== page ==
My reference level for stereo music listening with the RT800's was -10. Above that it was louder, too loud for me personally but sounded good up to about +1 where the quality quickly diminished. At -10 the A9's are already sounding strained, and sound best at about -15 but lack the size, depth and punch that the 800's had.

    And yes, I definitely re-calibrated everything after the new speakers. Ran the YPAO and then applied my personal tweaks to the EQ, they were just a bit bright and sometimes harsh in the upper midranges so I softened them up a bit, mostly around 2.5k.

    Oooh, and a Adcom GFA-5503 just popped up for less than the other one, still no response from the seller, but if it's as new I'm all over it.
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  20. #20

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    Have you checked what your speaker levels are set to for the A9's ?

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    Quote Originally Posted by Inspector 24 View Post
    Lush, I have not tried it. I assume you mean to use the 'B' speaker section to power the woofers while the 'A' section powers the mids/tweet? If so that would be tough to do, the reciever is on the opposite end of the room with all the wires routed through the ceiling, and I'm not really up for running more wiring right now.
    Even though you have no interest in trying it, what he's suggesting is using an AVR with 7 channels to "bi-amp" by running it in 5-channel mode and setting the back channels to "bi-amp" the fronts. Read up on it. The consensus is that there is little to no difference, definitely not an immediately noticeable difference. I haven't tried it either, because I also run 7 channels, and have no interest in going back to five.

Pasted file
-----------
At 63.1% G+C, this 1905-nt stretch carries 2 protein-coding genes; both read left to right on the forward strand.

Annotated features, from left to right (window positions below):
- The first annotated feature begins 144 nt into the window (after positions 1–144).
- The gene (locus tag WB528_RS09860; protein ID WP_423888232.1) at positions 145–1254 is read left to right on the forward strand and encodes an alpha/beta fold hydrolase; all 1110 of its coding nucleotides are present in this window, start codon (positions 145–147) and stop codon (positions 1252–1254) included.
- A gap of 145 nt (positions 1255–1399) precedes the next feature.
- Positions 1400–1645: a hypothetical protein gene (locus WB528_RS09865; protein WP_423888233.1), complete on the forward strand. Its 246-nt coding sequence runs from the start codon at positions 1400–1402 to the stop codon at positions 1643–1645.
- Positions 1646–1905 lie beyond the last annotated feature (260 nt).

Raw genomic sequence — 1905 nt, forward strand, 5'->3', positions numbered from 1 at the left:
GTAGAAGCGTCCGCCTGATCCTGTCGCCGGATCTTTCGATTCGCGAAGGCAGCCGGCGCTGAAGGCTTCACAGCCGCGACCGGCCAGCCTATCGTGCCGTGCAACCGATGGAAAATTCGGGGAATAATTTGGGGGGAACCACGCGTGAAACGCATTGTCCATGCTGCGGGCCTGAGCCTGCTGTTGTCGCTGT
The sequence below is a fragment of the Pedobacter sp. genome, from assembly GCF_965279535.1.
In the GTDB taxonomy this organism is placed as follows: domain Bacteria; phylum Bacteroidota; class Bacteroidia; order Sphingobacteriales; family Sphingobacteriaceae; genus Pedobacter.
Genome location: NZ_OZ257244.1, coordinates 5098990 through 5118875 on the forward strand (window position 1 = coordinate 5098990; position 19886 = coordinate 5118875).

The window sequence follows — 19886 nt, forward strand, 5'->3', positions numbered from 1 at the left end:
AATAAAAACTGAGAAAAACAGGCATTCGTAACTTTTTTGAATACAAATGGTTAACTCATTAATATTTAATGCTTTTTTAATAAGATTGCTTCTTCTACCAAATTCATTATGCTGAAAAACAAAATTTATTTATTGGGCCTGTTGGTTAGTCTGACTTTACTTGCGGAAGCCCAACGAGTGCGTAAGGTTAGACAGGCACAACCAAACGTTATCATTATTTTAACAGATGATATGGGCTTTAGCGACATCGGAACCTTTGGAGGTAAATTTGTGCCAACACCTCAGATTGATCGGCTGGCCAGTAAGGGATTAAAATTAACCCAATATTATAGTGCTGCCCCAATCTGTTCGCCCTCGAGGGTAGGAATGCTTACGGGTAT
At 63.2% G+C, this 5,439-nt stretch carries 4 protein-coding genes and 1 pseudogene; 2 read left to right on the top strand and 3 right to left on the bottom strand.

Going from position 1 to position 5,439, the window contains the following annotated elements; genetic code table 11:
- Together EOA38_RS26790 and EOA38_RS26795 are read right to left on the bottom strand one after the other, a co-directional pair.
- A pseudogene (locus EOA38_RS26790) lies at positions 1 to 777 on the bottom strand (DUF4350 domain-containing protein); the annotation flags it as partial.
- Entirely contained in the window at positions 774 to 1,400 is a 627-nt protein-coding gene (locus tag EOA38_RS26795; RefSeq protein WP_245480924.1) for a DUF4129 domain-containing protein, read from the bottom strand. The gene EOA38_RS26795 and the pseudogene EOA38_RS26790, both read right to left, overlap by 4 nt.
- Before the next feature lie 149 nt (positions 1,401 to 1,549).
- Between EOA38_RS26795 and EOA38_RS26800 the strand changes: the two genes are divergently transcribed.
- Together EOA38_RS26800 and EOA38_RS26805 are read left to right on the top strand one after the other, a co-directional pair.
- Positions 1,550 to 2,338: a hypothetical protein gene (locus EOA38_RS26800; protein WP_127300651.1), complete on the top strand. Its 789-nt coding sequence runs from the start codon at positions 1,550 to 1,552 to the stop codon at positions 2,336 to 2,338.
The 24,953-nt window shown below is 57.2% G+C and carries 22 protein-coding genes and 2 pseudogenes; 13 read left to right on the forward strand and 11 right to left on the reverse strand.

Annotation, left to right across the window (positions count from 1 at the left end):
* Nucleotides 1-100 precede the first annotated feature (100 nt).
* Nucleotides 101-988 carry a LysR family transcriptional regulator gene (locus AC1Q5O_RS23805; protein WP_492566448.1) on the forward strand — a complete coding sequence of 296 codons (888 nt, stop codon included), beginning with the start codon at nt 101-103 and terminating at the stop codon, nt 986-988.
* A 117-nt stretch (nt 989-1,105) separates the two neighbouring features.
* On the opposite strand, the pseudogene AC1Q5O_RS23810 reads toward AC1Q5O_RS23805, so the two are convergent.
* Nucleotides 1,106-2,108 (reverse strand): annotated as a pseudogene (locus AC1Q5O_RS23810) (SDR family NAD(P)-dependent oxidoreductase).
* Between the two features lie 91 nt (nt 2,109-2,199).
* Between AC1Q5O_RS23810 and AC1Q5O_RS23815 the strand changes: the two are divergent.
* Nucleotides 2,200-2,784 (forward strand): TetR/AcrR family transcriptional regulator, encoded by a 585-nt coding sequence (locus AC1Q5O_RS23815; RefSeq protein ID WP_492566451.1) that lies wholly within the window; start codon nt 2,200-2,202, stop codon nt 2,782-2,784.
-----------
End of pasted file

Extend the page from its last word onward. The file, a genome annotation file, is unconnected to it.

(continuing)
7.1 - polk RTi10 x 3 (LCR) : FXi3 x 2 : RTi4 x 4 : MFW-15 (RIP): Yamaha Aventage RX-A1000 : Adcom GFA-7500 : PS3 : Squeezebox Touch : DIRECTV : Panasonic PT-AX200U PJ @120"
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  22. #22

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    I've bi-amped HT receivers 3 times. The results were evident right away. Output transistors on an AVR can only output so much voltage and are regulated, adding two more output transistors lightens the load, you then have more headroom as the overall load is halfed. Just try it if you can. I've read all amplifiers are the same, digital is digital and cables sound the same unless broken. The neat thing about audio is the experience of trying.

  23. #23

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    Tony, the YPAO set them to -1 for both left and right.

    Lush, I'd be happy to try it if it were easy, to hide the speaker wires they're run through two walls and the ceiling, and until I drastically change the setup, I won't be running new wiring.

    Regarding the amps, It's easy to find the current rating for Parasound amps, but I haven't had any luck with Adcoms, any thoughts?